On the worst days, it feels as if I exist at the bottom of a deep, dark, damp hole. There are iron rungs affixed to the side, so I grab on and begin to hoist myself up with vigor. But after hours of grueling effort, I stop, look around, and discover that somehow I have been traveling farther downward. My frantic efforts to get out have simply pushed me deeper and deeper into the blackness.
OK, so that is the extreme. Obviously, having a cocktail of anxiety, panic disorders, and impostor syndrome to boot doesn\’t feel like a black hole on a moment-to-moment basis. But at its worst, it feels calamitous and smothering, feelings intensified by the awareness that my trial is one of my own making.
As I understand it—and more important, as I experience it—impostor syndrome is rooted in a constant fear of being discovered to be a fraud and a charlatan. One of the various effects is that I tend to externalize accomplishments and internalize setbacks. Did I just get an article placed in a top journal? I am amazed, even shocked. How did this happen? Why did they select my article?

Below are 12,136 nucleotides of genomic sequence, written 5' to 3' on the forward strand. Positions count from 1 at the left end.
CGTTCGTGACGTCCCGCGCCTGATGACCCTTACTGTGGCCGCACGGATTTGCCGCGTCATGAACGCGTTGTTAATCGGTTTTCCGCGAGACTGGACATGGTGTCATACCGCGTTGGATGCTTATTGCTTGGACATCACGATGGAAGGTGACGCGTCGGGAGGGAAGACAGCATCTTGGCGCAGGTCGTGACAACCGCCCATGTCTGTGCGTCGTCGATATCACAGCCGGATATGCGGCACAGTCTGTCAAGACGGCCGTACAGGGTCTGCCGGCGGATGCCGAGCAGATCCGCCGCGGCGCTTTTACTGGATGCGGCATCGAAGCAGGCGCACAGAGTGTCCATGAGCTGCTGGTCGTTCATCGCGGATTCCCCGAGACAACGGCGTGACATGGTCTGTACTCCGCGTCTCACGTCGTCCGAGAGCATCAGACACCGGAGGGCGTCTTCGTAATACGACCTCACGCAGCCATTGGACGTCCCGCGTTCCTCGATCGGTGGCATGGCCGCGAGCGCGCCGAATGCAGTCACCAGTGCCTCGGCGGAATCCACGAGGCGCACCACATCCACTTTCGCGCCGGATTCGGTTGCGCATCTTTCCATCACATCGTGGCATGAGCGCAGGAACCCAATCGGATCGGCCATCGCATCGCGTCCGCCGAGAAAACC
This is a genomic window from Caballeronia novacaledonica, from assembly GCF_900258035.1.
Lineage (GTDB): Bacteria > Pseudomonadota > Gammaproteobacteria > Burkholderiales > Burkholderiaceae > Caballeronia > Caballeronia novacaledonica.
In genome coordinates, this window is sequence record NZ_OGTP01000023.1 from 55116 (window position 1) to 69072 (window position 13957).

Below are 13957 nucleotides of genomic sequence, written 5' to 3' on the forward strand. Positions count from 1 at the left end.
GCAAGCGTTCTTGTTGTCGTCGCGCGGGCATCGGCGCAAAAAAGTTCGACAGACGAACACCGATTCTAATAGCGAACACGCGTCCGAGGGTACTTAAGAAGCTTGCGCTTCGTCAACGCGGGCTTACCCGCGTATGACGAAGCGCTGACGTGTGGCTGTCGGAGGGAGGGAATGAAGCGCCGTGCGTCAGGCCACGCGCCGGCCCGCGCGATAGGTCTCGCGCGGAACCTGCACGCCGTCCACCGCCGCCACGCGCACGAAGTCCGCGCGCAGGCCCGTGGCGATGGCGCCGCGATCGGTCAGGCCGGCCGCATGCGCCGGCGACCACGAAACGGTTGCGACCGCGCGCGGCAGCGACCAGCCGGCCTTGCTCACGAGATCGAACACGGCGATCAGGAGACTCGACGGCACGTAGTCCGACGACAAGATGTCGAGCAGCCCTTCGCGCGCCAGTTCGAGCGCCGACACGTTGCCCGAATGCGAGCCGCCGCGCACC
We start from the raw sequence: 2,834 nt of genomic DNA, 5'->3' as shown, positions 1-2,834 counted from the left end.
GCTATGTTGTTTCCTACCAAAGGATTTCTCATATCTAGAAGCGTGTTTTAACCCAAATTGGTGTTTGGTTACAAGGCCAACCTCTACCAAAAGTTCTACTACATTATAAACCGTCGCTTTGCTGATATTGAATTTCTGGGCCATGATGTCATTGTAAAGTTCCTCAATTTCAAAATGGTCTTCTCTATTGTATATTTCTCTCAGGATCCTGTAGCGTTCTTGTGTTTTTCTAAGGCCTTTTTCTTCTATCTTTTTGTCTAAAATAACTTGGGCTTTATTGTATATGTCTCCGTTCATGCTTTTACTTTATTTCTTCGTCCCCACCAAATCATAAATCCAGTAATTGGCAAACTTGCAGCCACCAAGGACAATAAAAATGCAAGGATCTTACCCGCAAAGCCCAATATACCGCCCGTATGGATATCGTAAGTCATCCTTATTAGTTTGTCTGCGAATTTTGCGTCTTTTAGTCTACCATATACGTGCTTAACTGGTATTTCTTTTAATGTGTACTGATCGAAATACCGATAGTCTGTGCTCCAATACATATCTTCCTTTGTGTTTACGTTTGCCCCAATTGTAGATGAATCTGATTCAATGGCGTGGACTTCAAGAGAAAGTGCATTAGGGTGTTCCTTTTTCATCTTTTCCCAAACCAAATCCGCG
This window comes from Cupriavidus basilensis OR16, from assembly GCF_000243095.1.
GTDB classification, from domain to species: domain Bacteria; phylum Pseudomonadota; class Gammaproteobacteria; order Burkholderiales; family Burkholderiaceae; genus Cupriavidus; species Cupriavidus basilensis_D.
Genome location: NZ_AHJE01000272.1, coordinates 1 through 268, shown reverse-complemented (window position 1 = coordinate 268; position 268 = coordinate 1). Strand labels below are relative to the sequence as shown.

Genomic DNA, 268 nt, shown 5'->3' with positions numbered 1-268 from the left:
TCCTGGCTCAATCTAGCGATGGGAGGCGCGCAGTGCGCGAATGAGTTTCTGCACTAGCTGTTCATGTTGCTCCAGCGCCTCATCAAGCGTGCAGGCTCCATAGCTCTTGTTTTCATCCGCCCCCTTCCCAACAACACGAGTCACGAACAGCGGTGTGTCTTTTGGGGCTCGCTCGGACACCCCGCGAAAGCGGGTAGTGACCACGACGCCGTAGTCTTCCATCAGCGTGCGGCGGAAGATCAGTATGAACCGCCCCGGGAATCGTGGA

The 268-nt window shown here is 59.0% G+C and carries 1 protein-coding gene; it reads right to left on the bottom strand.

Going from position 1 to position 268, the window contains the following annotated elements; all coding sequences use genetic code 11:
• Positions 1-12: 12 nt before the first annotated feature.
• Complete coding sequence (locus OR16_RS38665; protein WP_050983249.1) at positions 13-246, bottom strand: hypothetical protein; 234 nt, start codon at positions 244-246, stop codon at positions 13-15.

Humility has become something of an obsession with me, although one might reasonably wonder whether my zeal for it, at least in part, reflects the feelings of worthlessness and self-loathing that so commonly accompany impostor syndrome. It is easier to be humble if I feel that I have done little to nothing to merit success, that I have yet again managed to pull the wool over everyone\’s eyes. The rat who imagines himself to be a cat in order to bask in the sunlight on the porch is the rat with only a short time to live.
So the accomplishment of getting published in a journal becomes merely another rung in the tunnel to the center of the earth, given that the accepted article bestows upon me the sheer terror of knowing that the wider scholarly community will now have the capacity to read my work and discover for itself the true scope of my fraud and incompetence. (Naturally, that belief is insulting to the referees, staff members, and editors of the journal.)